FineGolf’s ambition to rebalance this dangerous ‘green activist’ philosophy and give confidence to golfers to support natural conservationist greenkeeping at their local clubs.

Well-managed golf courses cannot be accused of being polluters.  Traditional, austere conservation greenkeeping minimises the need for watering and ensures that no pollution occurs from inorganic fertiliser and pesticide use. True greenkeeping sustainability means low inputs and it also lowers costs.

The rise in conservation consciousness in wider society should help this re-balancing but sometimes the ‘Anthropogenic global warming alarmists’ promote ignorant attitudes with – for example, ‘tree-huggers’  believing all trees are sacrosanct.

FineGolf  encourages clubs to have a clear conservationist policy that should be publicised, as for example Royal Ashdown Forest,  has done on its website.

Open heathland and downland ecology is worth fighting for

The biggest conservation headache on heathland and downland is the invasion of scrub and seedling trees which, if not cleared (as they used to be by sheep grazing), transform the appearance and nature of the course from an open, dry environment to woodland. The roots and shade of trees particularly near greens, creates an environment in favour of ‘weed’ grasses which helps them to out-compete the indigenous natural perennial ‘fine’ grasses that are best for golf.  Read   John Nicholson’s   article on Downlands.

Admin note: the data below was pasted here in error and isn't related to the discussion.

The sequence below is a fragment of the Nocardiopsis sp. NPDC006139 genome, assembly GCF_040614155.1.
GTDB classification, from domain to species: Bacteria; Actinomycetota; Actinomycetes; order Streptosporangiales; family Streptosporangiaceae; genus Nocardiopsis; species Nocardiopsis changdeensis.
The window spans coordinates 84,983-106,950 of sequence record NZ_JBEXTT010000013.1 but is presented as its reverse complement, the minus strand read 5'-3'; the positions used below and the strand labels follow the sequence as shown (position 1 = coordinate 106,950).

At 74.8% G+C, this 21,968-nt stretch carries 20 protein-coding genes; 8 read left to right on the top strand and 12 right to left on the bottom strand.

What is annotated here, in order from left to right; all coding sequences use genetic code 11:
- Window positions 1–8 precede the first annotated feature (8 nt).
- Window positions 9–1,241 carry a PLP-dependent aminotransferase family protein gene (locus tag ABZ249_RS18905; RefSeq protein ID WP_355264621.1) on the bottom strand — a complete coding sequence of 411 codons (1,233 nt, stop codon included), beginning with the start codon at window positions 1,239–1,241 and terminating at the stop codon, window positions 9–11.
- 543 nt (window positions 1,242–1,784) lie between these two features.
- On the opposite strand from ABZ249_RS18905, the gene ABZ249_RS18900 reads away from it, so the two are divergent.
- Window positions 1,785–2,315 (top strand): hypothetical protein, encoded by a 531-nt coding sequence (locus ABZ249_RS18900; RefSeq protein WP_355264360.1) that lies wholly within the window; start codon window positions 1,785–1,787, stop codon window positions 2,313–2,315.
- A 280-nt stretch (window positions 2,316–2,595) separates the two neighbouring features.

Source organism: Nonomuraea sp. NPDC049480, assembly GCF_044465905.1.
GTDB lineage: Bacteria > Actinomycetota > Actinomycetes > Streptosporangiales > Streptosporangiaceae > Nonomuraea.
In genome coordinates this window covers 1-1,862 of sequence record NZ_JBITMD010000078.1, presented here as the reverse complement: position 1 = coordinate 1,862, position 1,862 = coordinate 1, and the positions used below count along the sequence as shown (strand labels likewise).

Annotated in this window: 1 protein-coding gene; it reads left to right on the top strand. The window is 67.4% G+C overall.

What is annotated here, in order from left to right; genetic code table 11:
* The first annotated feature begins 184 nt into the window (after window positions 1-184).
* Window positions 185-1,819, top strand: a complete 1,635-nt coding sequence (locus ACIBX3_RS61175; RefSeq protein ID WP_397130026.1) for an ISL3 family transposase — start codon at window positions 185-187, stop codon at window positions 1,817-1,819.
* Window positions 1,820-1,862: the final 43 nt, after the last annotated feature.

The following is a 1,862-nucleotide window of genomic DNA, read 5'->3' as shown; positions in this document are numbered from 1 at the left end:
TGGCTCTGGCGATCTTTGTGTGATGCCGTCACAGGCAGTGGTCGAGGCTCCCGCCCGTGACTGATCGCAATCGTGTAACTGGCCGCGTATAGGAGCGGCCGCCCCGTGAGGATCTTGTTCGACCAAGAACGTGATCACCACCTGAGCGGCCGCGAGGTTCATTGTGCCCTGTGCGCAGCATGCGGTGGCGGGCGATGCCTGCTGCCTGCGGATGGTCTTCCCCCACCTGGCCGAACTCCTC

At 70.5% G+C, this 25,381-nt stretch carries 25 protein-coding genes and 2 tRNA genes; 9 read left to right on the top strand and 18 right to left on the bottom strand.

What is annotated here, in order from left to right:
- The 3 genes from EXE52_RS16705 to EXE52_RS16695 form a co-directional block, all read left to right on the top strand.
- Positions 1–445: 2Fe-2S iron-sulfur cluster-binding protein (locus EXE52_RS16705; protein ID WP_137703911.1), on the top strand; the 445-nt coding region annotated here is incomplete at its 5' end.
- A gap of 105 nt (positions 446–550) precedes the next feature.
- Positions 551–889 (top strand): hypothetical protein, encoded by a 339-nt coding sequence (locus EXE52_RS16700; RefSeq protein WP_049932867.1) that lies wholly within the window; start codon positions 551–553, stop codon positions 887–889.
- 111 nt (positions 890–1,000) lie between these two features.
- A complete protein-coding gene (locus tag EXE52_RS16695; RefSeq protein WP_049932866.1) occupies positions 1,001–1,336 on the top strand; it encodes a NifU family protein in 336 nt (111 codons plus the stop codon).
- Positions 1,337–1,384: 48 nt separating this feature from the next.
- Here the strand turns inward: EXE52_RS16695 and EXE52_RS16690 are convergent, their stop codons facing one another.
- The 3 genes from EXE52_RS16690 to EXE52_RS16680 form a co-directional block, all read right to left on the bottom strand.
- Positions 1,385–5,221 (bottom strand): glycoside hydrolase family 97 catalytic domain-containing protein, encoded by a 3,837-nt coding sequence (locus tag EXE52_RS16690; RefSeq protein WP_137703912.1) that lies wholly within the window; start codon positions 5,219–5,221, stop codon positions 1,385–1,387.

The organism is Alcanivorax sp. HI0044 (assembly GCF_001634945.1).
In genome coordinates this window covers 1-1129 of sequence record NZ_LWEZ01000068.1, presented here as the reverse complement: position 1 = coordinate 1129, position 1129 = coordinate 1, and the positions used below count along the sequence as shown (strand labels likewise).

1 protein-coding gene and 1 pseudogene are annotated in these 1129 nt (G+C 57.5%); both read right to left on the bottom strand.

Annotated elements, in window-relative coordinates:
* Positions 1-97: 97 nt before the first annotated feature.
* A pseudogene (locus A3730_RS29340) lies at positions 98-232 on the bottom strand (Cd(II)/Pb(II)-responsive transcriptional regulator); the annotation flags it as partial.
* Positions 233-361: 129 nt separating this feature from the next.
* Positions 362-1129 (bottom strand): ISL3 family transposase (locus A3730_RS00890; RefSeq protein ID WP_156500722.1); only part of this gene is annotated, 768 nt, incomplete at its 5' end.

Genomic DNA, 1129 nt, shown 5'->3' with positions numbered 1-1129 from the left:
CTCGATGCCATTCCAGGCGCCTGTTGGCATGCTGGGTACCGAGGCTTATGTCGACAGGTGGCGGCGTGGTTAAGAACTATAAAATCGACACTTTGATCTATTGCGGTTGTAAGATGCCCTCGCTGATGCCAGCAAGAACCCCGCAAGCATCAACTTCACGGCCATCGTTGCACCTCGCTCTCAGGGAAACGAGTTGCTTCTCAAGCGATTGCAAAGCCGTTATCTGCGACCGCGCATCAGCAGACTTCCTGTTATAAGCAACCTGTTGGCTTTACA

This encroachment can takes place over a long time and, therefore, people live with it and many of our heathland and downland courses are now heavily wooded.  The visionary clubs know that they have to continuously work at heathland regeneration if they are to help keep the ecological balance and stop the heathland features degenerating into woodland and parkland.

Gorse and buckthorn are two other invasive plants that also need control. READ John Nicholson’s article on gorse.

Heather is killed by being fertilised: The deciduous leaves of oaks and silver birch in the autumn blow under the heather, mulch down and fertilise.  It is a phenomenon that the Surrey and Berkshire heathland courses are trying to counteract.  Ignorant tree huggers can do much harm to the ecological balance.

The work being done at some of our finest heathland courses, Hankley Common,  Notts(Hollinwell), Delamere Forest and Walton Heath, with the regeneration of the heath and the removal of hundreds of trees, leads the way.

They have achieved this progressive policy by involving local conservation groups and communicating coherently with their memberships.

Reader Comments

On March 27th, 2009 Chris Mitchell said:

Spot on. The tree huggers need to be educated. Trees are only a short term storage for carbon anyway. When the leaves fall they return any CO2 back to the atmosphere as well as when the tree dies it gives back any CO2. Carbon neutral.
Birds and other wild life do not live in woods, they live on the edge of woods, using the open land around them to find food and the woodland edge for shelter. Very few major species live in a wood (about 5) whereas over 250 species live in a heathland enviroment.